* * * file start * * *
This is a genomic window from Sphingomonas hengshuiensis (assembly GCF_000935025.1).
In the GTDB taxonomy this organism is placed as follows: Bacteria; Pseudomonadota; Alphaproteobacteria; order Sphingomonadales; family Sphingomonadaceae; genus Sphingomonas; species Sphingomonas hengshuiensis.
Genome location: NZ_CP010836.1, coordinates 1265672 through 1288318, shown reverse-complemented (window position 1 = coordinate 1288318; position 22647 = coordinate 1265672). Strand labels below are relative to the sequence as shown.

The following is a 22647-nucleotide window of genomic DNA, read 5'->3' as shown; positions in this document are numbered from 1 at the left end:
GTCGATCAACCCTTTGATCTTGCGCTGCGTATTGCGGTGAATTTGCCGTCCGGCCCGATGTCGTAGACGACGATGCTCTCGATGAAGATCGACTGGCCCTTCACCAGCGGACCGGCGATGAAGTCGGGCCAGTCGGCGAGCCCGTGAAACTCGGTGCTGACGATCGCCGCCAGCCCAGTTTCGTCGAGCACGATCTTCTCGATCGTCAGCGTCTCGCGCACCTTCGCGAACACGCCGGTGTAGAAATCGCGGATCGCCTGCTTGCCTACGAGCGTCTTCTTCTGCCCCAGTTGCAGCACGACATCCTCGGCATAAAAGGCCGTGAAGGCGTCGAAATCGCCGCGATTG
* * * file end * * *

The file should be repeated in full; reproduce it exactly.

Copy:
This is a genomic window from Sphingomonas hengshuiensis (assembly GCF_000935025.1).
In the GTDB taxonomy this organism is placed as follows: Bacteria; Pseudomonadota; Alphaproteobacteria; order Sphingomonadales; family Sphingomonadaceae; genus Sphingomonas; species Sphingomonas hengshuiensis.
Genome location: NZ_CP010836.1, coordinates 1265672 through 1288318, shown reverse-complemented (window position 1 = coordinate 1288318; position 22647 = coordinate 1265672). Strand labels below are relative to the sequence as shown.

The following is a 22647-nucleotide window of genomic DNA, read 5'->3' as shown; positions in this document are numbered from 1 at the left end:
GTCGATCAACCCTTTGATCTTGCGCTGCGTATTGCGGTGAATTTGCCGTCCGGCCCGATGTCGTAGACGACGATGCTCTCGATGAAGATCGACTGGCCCTTCACCAGCGGACCGGCGATGAAGTCGGGCCAGTCGGCGAGCCCGTGAAACTCGGTGCTGACGATCGCCGCCAGCCCAGTTTCGTCGAGCACGATCTTCTCGATCGTCAGCGTCTCGCGCACCTTCGCGAACACGCCGGTGTAGAAATCGCGGATCGCCTGCTTGCCTACGAGCGTCTTCTTCTGCCCCAGTTGCAGCACGACATCCTCGGCATAAAAGGCCGTGAAGGCGTCGAAATCGCCGCGATTG